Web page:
By BENJIE OLIVEROS
The May 1 Labor Day rally this year is turning out to be a hot one, and it is not only because of the very hot days, which began this Holy Week. Barely a year in office, the administration of President Benigno Aquino III is already being saddled by many issues: the incessant increases in the prices of oil products, food and basic commodities, and rates of basic services, the festering problems of unemployment and underemployment, the worsening poverty, the prevailing impunity in the commission of human rights violations, especially extrajudicial killings, and the deteriorating environmental situation being caused by large-scale logging and mining. Even corruption reared its ugly head once more during the August 23 hostage crisis and the jueteng scandal involving the Department of the Interior and Local Government.
In fact, the Filipino people feel that nothing much has changed, except for the absence, so far, of corruption scandals in the magnitude of those involving the previous Arroyo administration and her family.
Worse, the Aquino government refuses to do anything about these problems. When it was reported that a recent Social Weather Station survey showed that the approval rating of President Benigno Aquino III is going down, the administration pointed to “external shocks,” it’s as if it could not do anything about these “external shocks” in prices. In answering criticisms that the Department of Energy is not doing anything to control pump prices, Energy Secretary Jose Rene Almendras was quoted as saying, “Why am I defending something which is not of my own doing?” He added that what he has been doing is ensuring the supply of oil. Because, he said, if the government starts to control pump prices, oil companies would back away. Well, that is not the whole truth. First, the Aquino government, by refusing to remove the VAT on oil, is as guilty as oil companies for the high pump prices. Second, so many recommendations have been put forward and there has been no instance where oil companies backed away even in countries that nationalized its oil industry. Just recently, even US President Barack Obama has threatened to remove the tax breaks and subsidies being given to oil companies. (Well, it is a revelation that oil companies are getting tax breaks and subsidies, while the US is pressing other governments to remove subsidies on its industries.)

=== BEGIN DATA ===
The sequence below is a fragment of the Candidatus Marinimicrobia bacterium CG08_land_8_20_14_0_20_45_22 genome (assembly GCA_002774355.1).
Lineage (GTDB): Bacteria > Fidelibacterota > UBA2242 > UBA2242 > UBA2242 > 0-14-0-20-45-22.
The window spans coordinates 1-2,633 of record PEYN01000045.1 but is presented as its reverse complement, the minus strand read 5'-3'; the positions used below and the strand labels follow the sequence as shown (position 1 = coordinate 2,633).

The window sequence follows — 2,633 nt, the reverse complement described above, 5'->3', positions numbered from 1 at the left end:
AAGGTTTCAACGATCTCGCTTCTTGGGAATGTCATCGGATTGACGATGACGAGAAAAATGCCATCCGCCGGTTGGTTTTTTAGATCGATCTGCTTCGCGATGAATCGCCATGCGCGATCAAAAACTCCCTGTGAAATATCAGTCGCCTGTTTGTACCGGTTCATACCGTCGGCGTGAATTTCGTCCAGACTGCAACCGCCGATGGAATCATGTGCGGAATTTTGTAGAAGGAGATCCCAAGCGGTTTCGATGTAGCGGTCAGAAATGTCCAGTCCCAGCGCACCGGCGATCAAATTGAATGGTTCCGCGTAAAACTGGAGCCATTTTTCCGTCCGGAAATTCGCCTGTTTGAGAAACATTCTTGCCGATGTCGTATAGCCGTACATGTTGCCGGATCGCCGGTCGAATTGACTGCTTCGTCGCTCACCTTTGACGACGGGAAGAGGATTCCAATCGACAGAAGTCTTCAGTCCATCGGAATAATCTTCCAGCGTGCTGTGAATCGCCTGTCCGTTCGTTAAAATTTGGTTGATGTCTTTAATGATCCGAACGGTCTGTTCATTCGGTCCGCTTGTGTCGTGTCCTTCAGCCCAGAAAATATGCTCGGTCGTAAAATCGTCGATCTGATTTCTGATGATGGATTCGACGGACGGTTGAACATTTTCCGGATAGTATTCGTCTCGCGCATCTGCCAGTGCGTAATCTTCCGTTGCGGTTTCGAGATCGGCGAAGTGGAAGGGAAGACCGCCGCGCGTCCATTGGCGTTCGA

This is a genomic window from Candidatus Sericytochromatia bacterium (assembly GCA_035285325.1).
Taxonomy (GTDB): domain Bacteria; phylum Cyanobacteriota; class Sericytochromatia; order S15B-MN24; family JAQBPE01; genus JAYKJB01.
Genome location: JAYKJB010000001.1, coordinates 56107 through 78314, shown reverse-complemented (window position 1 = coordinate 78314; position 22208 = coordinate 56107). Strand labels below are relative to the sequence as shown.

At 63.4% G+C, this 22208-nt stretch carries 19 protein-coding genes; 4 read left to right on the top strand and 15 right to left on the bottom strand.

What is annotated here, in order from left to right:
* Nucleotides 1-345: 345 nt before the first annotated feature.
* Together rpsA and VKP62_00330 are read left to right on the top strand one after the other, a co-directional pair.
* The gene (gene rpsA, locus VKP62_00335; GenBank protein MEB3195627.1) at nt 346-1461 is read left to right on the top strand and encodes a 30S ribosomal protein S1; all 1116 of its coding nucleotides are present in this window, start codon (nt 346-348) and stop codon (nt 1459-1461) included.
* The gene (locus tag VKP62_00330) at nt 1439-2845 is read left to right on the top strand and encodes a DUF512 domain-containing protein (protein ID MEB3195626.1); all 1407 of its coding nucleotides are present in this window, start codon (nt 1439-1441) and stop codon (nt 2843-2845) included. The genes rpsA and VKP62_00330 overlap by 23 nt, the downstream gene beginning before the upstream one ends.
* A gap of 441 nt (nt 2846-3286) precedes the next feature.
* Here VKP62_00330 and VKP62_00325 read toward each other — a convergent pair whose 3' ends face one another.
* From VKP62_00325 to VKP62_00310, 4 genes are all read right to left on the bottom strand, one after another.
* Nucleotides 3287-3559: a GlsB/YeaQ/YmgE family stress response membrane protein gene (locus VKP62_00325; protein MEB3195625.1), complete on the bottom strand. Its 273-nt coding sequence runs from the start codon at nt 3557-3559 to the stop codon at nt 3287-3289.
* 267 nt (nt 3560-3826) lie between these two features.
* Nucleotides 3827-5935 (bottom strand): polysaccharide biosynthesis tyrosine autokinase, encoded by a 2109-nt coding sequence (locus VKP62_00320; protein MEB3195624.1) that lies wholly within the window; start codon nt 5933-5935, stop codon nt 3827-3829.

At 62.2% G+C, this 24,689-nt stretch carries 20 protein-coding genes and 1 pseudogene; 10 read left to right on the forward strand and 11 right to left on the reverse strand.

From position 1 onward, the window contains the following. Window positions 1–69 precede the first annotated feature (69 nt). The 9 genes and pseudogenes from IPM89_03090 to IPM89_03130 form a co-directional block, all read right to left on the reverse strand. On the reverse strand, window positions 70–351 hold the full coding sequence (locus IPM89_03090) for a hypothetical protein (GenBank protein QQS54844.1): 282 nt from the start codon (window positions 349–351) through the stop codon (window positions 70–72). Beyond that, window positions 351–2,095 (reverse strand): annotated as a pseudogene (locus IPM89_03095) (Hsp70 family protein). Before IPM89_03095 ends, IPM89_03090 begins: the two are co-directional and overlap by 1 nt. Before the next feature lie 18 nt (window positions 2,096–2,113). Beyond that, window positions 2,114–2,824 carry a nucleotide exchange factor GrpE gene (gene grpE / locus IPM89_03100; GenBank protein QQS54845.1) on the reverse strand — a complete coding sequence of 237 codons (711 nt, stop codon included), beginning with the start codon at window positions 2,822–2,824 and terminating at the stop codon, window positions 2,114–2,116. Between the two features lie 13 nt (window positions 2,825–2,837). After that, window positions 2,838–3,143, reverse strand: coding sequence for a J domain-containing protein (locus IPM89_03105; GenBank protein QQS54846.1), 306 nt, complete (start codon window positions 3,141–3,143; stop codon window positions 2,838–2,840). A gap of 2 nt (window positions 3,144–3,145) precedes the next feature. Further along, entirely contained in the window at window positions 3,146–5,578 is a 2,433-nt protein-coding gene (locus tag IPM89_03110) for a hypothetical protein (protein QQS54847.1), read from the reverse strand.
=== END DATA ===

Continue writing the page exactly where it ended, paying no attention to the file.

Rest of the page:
The Aquino government has also done nothing to address the festering problems of unemployment and underemployment, and worsening poverty. In stead it has been protecting the interests of big foreign and local businesses, trying to intensify its labor export policy, and has been distributing dole outs to a few select poor families.
This May 1, Filipino workers and other people’s organizations would be confronting the Aquino government with demands for jobs, job security, and a substantial increase in wages, for a control in prices of oil and basic commodities, as well as the rates of basic utilities, and an end to attacks on the rights of workers, in particular, and the Filipino people, in general.
Protest actions of peoples in other countries, including the US, France, Britain, Greece, Yemen, Bahrain, Jordan, Egypt, Morocco, among others have been intensifying because of the worsening poverty and unemployment, and the attacks on workers’ and peoples’ rights. The Philippines may not be far behind if the Aquino government remains adamant in refusing to heed the people’s calls in order to satisfy the greed for profits of multinational companies. The only question is, up to when could the Filipino people tighten their belts and keep searching for overseas employment just to survive? How much more could the Filipino people take before the seething anger explodes?